East Valley Marines send WWII Vet to D.C.

Marines Ernie Karkula and Gordon Fiacco at the DC WWII Memorial

Marines Ernie Karkula and Gordon Fiacco at the DC WWII Memorial

Denise Lott

An application was submitted by the East Valley Marines of Detachment 1296 to have member Ernie Karkula, World War II Marine, selected for the Honor Flight to Washington D.C. The Honor Flight provides our World War II veterans with an opportunity to visit the WWII Memorial, which was only finished in 2005. Since this was 60 years after the end of the war, many of those honored veterans are no longer here to see this recognition of their service to our country. Those that are still with us now 70 years later deserve an opportunity and so Detachment 1296 arranged for Ernie to be a part of this special event. Since Ernie did not have a family member able to make the trip, Detachment 1296 member Gordon Fiacco volunteered and his costs were paid by the Detachment.

Ernie enlisted in the Marines during World War II and after training was shipped to Guadalcanal just a few weeks following the invasion. There was still a lot of “clean out” as they went into caves and jungles after the enemy troops. Then he was moved on to take part in the first invasion of Guam, a fierce battle that took over the island. Next stop was Okinawa where the Marines attacked from the north. After they cleared out their section, he was dispatched to the south side to help the Army as they continued in their clean out efforts. In this location, Ernie was wounded.

In preparation for the Washington D.C. journey, Detachment member Don Taylor researched Ernie’s record of service and secured all of the ribbons and medals due to him. Don then also provided an honor guard shirt to wear with the medals on the trip.

Southwest Airlines provides all of these veterans with a free flight. Then the Hilton Hotels provide the rooms and meals. Each veteran must be accompanied by a guardian since mobility is limited for most of them. At each airport, the flight’s arrival was announced ahead of time. Waiting passengers were lined up every time to cheer and clap these brave men who did so much for our country. Ernie, in his beribboned shirt, especially got lots of attention as parents told their children some of the history and brought their young ones up for photos.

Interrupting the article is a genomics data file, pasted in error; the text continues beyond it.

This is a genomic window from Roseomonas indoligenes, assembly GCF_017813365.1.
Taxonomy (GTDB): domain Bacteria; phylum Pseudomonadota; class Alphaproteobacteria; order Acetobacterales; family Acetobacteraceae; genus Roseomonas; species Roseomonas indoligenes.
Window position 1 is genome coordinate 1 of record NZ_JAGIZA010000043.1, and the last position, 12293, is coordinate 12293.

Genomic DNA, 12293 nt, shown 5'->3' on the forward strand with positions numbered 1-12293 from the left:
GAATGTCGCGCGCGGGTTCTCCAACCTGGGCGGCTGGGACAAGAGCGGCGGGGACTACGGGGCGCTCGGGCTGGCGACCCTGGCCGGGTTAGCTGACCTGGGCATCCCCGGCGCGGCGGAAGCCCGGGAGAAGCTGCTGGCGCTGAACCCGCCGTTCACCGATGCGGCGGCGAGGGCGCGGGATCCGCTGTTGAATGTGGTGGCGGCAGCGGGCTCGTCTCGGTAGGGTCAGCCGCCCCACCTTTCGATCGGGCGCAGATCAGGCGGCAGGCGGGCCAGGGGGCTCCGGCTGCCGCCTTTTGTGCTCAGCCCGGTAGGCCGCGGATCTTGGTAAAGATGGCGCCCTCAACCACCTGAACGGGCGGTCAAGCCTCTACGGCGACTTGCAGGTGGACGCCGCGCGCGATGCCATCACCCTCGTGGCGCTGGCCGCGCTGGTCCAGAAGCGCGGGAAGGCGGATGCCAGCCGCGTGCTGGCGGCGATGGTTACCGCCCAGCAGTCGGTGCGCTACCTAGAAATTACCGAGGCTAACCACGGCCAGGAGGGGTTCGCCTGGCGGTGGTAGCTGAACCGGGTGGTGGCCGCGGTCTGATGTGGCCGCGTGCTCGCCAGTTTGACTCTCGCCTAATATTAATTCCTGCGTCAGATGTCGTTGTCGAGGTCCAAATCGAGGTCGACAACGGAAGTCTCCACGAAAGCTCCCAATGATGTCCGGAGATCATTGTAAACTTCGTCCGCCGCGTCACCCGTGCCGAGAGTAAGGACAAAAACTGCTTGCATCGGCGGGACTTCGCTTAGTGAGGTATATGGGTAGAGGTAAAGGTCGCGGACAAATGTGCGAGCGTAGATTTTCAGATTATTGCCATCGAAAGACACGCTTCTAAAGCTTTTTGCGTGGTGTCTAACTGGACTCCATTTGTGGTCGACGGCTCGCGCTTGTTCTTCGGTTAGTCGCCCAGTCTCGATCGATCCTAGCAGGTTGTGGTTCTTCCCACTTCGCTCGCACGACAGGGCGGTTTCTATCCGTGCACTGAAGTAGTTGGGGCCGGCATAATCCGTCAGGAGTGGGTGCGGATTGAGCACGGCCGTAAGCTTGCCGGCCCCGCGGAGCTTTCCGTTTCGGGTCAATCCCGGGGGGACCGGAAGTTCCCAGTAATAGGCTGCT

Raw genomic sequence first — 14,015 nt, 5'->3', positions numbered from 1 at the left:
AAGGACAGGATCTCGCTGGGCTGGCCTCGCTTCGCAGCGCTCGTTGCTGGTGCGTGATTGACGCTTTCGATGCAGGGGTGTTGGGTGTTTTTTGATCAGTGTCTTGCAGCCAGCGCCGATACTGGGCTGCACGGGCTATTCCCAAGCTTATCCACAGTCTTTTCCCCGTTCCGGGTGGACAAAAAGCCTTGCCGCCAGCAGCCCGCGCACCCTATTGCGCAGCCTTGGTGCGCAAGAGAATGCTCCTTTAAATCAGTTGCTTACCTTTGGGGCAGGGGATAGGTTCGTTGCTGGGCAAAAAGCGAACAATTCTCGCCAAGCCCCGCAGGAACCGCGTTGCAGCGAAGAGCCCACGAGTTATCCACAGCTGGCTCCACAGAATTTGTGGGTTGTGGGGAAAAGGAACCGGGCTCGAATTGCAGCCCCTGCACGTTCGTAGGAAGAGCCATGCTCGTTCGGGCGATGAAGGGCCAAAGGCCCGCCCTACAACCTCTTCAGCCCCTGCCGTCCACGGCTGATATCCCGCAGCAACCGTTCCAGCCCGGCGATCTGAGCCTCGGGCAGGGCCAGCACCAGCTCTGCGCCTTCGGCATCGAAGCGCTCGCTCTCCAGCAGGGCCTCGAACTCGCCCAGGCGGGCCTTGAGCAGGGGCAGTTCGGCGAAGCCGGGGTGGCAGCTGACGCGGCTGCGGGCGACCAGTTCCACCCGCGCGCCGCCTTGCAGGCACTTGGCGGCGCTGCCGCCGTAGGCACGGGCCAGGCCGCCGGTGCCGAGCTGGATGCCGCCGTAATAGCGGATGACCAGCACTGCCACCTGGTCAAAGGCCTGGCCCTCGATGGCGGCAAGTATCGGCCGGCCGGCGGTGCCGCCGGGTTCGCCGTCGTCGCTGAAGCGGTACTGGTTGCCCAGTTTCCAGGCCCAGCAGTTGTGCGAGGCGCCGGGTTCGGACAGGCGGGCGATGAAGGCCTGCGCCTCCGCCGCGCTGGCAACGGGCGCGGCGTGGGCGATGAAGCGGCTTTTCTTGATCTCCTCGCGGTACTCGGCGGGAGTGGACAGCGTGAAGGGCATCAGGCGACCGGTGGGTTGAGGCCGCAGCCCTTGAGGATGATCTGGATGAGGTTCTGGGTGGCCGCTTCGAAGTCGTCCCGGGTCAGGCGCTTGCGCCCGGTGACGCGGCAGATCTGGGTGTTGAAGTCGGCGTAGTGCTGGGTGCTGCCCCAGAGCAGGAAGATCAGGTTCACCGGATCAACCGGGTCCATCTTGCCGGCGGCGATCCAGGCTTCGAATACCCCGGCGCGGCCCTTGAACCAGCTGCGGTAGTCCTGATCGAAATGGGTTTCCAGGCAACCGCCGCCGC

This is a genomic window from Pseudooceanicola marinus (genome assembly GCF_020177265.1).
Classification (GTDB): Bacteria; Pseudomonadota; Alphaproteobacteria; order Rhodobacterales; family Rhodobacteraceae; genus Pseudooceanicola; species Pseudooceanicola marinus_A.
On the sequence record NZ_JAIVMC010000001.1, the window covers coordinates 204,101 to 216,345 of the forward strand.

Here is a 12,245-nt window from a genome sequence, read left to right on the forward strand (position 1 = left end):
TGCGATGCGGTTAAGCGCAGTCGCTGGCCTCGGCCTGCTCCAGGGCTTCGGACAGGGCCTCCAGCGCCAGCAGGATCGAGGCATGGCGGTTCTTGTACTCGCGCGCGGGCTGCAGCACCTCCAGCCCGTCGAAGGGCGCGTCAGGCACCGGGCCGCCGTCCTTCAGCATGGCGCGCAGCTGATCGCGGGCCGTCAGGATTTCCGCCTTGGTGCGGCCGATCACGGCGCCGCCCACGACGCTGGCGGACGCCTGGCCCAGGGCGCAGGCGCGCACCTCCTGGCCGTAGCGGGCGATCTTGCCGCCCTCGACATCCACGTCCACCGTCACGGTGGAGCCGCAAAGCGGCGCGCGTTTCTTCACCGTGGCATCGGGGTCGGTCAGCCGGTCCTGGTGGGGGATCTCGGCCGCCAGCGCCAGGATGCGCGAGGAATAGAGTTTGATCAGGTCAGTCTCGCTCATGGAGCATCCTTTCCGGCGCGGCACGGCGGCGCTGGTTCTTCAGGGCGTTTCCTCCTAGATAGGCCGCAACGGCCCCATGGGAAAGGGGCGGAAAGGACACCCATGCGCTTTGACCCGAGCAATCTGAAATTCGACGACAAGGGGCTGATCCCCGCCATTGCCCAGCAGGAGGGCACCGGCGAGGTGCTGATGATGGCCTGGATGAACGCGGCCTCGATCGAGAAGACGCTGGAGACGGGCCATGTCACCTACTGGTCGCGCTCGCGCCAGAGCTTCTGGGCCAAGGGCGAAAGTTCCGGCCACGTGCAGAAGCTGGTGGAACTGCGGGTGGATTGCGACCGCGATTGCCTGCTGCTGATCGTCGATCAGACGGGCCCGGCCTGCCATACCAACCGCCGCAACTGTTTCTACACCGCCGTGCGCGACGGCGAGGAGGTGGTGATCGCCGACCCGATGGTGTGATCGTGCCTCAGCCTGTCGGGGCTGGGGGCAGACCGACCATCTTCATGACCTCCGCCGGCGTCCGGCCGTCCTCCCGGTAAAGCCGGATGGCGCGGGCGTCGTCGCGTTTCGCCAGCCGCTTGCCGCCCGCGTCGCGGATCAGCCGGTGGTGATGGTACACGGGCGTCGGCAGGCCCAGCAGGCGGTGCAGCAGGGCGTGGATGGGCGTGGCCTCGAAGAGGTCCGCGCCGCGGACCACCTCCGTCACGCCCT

On the first day in the city, in addition to the major World War II Memorial, these veterans were bussed to the Navy Memorial, the Vietnam Wall, Lincoln Memorial, Korean War Memorial, Iwo Jima and Arlington Cemetery. Since the cemetery visit was toward the end of the day, they were present for the Changing of the Guard and the lowering of the flag. One more stop at the Air Force Memorial, then it was on to Fort Myer for dinner.

The next morning they boarded the bus again, this time to Fort McHenry in Baltimore and participated in a flag ceremony, helping to roll up a 15-star flag, approximately 50 feet by 30 feet. Then it was time to fly back home. Still the events continued on the plane. The Honor Flight staff initiated a mail call. While on board, each of the veterans received letters from family or friends. Arriving at the Phoenix airport the Honor Flight had posted a big banner thanking Detachment 1296 for the help.

The veterans and guardians may have been worn out, but the excitement of the trip continues as they share these new experiences and memories.